The world in which we live is full of material things that have symbolic meaning: light, fire, water… there are also, in everyday life, experiences of relationships between human beings, which express and symbolize deeper realities such as taking part in a protest march (as a sign of solidarity), joining together in a national celebration (as a sign of identity).
We need signs and symbols to help us understand what is happening at present, or what happened before, and to give us an awareness of who we are, as individuals and as groups.
Jesus is the great sign of the Father’s love. He founded the Church as a sign and instrument of His love. Christian life also has its signs. Jesus used bread, wine, water to help us understand higher things, which we can neither see or touch.
In the celebration of the Eucharist and the other sacraments (baptism, confirmation, reconciliation, matrimony, orders, the sacrament of the sick) the symbols, (water, oil, the laying on of hands, the rings,) all have their own meaning and bring us into.
As well as liturgical signs, the Church has others related to some event, to some tradition or some person. One of these is the Brown Scapular of Our Lady of Mount Carmel.
It is a sign approved by the Church and accepted by the Carmelite Order as an external sign of love for Mary, of the trust her children have in her, and of commitment to live like her.
The word scapular indicates a form of clothing, which monks wore when they were working. With the passage of time, people began to give symbolic meaning to it: the cross to be borne every day as disciples and followers of Christ. In some religious orders, such as the Carmelites, the Scapular turned into a sign of their way of life. The Scapular came to symbolize the special dedication of Carmelites to Mary, the Mother of God, and to express trust in her motherly protection as well as the desire to be like her in her commitment to Christ and to others. Thus it became a sign of Mary.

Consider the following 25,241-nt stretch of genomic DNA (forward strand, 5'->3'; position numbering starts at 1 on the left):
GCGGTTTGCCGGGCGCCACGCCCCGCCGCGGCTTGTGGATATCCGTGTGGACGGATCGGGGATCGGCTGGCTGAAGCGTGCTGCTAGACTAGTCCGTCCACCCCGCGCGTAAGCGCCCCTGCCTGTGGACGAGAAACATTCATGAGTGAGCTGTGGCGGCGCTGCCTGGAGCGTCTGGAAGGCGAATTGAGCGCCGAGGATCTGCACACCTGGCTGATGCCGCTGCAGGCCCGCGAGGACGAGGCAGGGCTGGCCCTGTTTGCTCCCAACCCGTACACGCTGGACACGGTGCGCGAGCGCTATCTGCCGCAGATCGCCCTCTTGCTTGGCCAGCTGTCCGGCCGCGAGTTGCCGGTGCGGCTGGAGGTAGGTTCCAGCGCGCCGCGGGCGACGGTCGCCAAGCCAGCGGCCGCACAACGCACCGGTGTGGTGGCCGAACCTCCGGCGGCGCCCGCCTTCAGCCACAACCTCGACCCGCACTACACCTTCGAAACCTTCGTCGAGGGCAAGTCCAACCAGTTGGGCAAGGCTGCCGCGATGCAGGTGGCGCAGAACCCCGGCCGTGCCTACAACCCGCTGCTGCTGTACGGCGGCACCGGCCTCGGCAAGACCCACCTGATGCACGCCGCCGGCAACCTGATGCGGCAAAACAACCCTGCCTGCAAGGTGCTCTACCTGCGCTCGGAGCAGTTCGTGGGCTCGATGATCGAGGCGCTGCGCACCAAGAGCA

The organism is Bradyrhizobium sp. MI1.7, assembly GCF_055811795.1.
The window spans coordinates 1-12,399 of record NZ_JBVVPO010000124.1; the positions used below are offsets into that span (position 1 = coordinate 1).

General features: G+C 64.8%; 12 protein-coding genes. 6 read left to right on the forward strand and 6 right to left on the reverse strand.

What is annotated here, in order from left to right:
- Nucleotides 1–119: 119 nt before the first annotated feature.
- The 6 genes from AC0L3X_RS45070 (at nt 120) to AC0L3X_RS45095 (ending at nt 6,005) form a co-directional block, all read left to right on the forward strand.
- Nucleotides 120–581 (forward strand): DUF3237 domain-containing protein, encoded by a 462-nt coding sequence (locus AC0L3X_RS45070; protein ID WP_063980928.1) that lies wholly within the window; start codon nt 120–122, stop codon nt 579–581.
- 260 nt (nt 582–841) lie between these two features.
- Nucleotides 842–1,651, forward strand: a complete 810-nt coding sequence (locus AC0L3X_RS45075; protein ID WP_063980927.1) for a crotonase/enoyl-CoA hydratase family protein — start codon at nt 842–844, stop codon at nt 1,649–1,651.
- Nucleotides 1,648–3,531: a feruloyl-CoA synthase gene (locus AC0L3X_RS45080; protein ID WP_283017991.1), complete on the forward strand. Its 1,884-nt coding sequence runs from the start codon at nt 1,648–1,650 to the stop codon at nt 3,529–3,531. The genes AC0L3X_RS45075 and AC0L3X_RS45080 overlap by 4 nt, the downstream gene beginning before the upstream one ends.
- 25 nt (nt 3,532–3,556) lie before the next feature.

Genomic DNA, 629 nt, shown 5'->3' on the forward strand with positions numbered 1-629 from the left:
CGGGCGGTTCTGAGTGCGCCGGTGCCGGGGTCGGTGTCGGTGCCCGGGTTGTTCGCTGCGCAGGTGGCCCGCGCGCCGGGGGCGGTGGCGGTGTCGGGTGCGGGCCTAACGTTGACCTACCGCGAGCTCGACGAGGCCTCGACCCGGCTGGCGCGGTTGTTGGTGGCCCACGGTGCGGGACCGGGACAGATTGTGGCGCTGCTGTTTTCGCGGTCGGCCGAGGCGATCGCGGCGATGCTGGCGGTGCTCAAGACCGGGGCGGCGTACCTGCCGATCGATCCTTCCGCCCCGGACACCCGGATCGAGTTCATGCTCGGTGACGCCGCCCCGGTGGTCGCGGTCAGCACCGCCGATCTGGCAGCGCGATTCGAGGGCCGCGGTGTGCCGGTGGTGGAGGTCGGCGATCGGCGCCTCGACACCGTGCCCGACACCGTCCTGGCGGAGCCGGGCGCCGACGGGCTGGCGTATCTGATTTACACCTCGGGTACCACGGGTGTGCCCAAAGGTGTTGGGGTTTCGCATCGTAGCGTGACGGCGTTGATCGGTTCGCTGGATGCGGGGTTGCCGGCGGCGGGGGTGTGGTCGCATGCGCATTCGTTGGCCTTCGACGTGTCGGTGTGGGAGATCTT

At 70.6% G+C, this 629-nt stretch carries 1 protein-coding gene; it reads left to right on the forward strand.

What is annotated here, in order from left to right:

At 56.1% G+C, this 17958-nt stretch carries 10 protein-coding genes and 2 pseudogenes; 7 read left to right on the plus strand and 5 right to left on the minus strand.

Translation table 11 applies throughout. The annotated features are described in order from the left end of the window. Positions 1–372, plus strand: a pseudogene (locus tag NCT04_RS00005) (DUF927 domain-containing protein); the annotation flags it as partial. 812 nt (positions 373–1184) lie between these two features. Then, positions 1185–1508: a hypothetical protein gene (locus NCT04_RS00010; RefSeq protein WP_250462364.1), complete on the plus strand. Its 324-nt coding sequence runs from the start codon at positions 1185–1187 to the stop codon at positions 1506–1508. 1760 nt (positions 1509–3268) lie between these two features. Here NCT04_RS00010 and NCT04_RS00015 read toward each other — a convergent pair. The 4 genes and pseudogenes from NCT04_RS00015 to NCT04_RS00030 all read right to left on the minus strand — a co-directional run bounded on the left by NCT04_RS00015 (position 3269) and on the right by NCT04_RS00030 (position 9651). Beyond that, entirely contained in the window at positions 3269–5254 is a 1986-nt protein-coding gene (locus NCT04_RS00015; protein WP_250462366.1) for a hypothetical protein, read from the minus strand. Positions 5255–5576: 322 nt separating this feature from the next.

In the Middle Ages many Christians wanted to be associated with the orders founded at that time: Franciscans, Dominicans, Augustinians, and Carmelites. Groups of lay people began to emerge in associations such as confraternities and sodalities.
All the religious orders wanted to give these lay people a sign of affiliation and of participation in their spirit and apostolate. That sign was often a part of their habit: a cloak, a cord, a scapular.
Among the Carmelites, the stage came when a smaller version of the Scapular was accepted as the sign of belonging to the Order and an expression of its spirituality.
The Blessed Virgin teaches us:
To be open to God, and to his will, shown to us in the events of our lives;
To Listen to the Word of God in the Bible and in life, to believe in it and to put into practice its demands;
To pray at all times, as a way of discovering the presence of God in all that is happening around us;
To be involved with people, being attentive to their needs.
The Scapular finds its roots in the tradition of the Order, which has seen in it a sign of Mary’s motherly protection. It has therefore, a centuries old spiritual meaning approved by Church.
It stands for a commitment to follow Jesus, like Mary, the perfect model of all the disciples of Christ. This commitment finds its origin in baptism by which we become children of God.
It leads us into the community of Carmel, a community of religious men and women, which has existed in the Church for over eight centuries.
It reminds us of the example of the saints of Carmel, with whom we establish a close bond as brothers and sisters to one another.
It is an expression of our belief that we will meet God in eternal life, aided by the intercession and prayers of Mary.
Text by the joint OCD and OCarm Commission in Rome, 1999